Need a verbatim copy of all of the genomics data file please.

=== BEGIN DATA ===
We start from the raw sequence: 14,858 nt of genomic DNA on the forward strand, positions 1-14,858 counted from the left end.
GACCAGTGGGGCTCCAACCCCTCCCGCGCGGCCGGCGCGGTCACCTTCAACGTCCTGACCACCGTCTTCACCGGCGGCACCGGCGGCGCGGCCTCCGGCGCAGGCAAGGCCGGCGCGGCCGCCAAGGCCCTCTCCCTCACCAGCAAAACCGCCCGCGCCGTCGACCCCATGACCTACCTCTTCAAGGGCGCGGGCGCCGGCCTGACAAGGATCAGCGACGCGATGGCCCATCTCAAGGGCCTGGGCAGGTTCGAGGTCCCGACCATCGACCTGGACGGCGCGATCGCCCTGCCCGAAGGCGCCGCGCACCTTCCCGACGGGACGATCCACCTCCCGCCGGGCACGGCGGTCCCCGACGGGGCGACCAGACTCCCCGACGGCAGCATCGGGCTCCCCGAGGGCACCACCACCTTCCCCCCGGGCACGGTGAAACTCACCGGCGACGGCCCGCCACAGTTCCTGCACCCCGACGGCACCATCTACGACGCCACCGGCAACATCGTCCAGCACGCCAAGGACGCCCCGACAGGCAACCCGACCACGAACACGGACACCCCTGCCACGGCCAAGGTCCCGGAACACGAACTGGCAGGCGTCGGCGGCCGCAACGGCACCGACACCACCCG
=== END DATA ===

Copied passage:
We start from the raw sequence: 14,858 nt of genomic DNA on the forward strand, positions 1-14,858 counted from the left end.
GACCAGTGGGGCTCCAACCCCTCCCGCGCGGCCGGCGCGGTCACCTTCAACGTCCTGACCACCGTCTTCACCGGCGGCACCGGCGGCGCGGCCTCCGGCGCAGGCAAGGCCGGCGCGGCCGCCAAGGCCCTCTCCCTCACCAGCAAAACCGCCCGCGCCGTCGACCCCATGACCTACCTCTTCAAGGGCGCGGGCGCCGGCCTGACAAGGATCAGCGACGCGATGGCCCATCTCAAGGGCCTGGGCAGGTTCGAGGTCCCGACCATCGACCTGGACGGCGCGATCGCCCTGCCCGAAGGCGCCGCGCACCTTCCCGACGGGACGATCCACCTCCCGCCGGGCACGGCGGTCCCCGACGGGGCGACCAGACTCCCCGACGGCAGCATCGGGCTCCCCGAGGGCACCACCACCTTCCCCCCGGGCACGGTGAAACTCACCGGCGACGGCCCGCCACAGTTCCTGCACCCCGACGGCACCATCTACGACGCCACCGGCAACATCGTCCAGCACGCCAAGGACGCCCCGACAGGCAACCCGACCACGAACACGGACACCCCTGCCACGGCCAAGGTCCCGGAACACGAACTGGCAGGCGTCGGCGGCCGCAACGGCACCGACACCACCCG